Lessons in libertarianism
Ron Paul excites his fans
Republican presidential candidate Ron Paul spoke to thousands on Chico State’s Trinity Commons Tuesday, April 3. Notified just three days earlier, his supporters swarmed the lawn area and stood on benches and trash receptacles to get a view of the candidate. They chanted, “Ron Paul! Ron Paul! Ron Paul!” as the kindly looking, silver-haired, 76-year-old congressman stepped up to the lectern.
“I guess you know there’s an election going on,” Paul joked. “People say I should quit, but I hear we’ll do pretty good in California.”
Paul is in fourth place behind fellow Republicans Rick Santorum, Newt Gingrich and frontrunner Mitt Romney. Of the four, Paul easily holds the most divergent views, some of which seem anti-Republican: abolishing the Federal Reserve, opening trade with Cuba and a strong anti-war stance.
“The war on Iraq was all based on lies,” Paul announced to the enthusiastic crowd. “We were told that Saddam Hussein had weapons of mass destruction; that al-Qaida was in league with him and that an attack by Iraq was imminent upon us.”
He drew loud applause when he voiced disagreement with America’s penchant for war.
“I want all wars to stop, and 70 percent of Americans want us out of Afghanistan,” he said.
His opposition to war is what attracts so many students, said attendee and longtime Democratic activist Bob Mulholland.
“Student enthusiasm for Paul’s anti-war stance will end up helping Obama after Romney crushes Paul,” Mulholland predicted. “Romney is pushing for war against Iran, so they’ll vote for Obama because he’s not so trigger happy.”
(After Paul’s speech, Mulholland could be seen drumming up support for the Democratic opposition using an amplified megaphone to chant, “Obama! Obama! Obama!”)
Paul complained that since World War II the United States has consistently violated its own Constitution by engaging in wars without a formal declaration. He cited the examples of Vietnam, which was termed a “police action,” and more recently Libya, where authority was delegated to NATO.
Throughout his 45-minute speech Paul expounded views that were generally libertarian, which he said favor extremely low government involvement globally, domestically and personally. He objected to the existence of the Federal Reserve and emphasized that the Constitution authorizes only gold and silver as a backing for our currency. He voiced particular opposition to the 2001 Patriot Act, passed after the 9/11 terrorist attacks, which he said curtailed civil liberties while intensifying government powers of investigation.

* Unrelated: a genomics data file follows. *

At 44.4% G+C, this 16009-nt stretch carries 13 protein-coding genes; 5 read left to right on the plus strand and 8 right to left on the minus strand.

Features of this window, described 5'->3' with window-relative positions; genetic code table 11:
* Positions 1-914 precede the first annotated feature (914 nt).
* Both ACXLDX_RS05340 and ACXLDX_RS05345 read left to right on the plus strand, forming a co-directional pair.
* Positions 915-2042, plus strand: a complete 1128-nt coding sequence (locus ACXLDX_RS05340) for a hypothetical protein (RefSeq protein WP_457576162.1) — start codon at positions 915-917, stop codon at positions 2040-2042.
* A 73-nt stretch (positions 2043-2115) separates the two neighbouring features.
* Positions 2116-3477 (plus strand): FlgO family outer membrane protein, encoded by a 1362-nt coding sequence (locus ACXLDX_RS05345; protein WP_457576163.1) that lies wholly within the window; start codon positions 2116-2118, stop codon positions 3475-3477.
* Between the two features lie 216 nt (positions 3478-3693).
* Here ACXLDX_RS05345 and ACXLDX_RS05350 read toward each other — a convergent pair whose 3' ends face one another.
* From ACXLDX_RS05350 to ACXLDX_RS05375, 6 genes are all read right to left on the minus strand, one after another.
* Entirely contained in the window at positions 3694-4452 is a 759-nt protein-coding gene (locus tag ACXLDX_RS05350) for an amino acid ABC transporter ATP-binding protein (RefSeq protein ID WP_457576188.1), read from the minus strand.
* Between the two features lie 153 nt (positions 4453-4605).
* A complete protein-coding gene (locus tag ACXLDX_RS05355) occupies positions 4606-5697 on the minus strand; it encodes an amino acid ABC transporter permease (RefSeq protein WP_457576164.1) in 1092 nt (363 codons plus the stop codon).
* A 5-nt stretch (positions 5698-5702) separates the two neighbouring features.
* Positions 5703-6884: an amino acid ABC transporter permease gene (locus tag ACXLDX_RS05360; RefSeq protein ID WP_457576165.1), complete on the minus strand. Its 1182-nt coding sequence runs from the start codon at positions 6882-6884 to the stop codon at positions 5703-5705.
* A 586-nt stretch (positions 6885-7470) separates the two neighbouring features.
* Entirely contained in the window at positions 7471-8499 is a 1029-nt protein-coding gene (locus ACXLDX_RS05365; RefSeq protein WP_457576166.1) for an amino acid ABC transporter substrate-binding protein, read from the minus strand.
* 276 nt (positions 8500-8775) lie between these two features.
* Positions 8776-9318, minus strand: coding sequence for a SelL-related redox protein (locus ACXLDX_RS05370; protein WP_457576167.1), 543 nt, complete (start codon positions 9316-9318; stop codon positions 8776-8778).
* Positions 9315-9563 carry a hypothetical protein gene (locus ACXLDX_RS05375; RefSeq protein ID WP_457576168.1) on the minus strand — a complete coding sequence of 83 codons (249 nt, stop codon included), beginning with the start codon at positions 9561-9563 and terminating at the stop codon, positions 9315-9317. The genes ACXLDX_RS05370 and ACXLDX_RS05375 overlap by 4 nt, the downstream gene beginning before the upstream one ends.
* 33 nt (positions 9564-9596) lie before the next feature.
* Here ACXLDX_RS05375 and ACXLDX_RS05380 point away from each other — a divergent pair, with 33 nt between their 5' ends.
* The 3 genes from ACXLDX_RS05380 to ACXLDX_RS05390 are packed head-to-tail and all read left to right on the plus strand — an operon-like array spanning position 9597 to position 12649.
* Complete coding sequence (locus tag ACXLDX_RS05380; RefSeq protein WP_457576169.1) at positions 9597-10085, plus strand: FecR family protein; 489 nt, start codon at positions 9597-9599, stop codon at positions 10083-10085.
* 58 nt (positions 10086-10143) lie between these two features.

“I’d like to repeal it in a law called, ‘The bill to restore the Fourth Amendment,’ ” he said, referring to the right to be safe from unreasonable searches and seizures.
A recurring theme was the need to stop government borrowing and spending in order to relieve the massive U.S. debt. “We’ve become the biggest debtor nation in world history,” he said.
He lamented how Americans had long ago lost sight of the meaning of liberty and convinced themselves that prosperity came from government. “But now the treasury is empty, so we must produce wealth again,” he said.
Paul received an enthusiastic response when he voiced opposition to drug laws. He said he believes that both Democrats and Republicans can agree that states, not the federal government, should decide on the legality of marijuana and other drugs.
“I think people who commit victimless drug crimes should be treated like addicted patients and not criminals,” he said to roaring reception. “We have 25 percent of the world’s prisoners, but we’re not that bad a people.”
Paul seemed uncomfortable when asked how students feel about him advocating fewer funds for schools. He responded that he had to work his way through college and that students would be better off without huge debts.
Paul sounded a positive note in his desire to find common ground between Republicans and Democrats. “Winston Churchill said, ‘If you’re not a liberal at 20 you have no heart, and if you’re not a conservative at 40 you have no brain.’ I say, why can’t we have a heart and a brain all our lives?”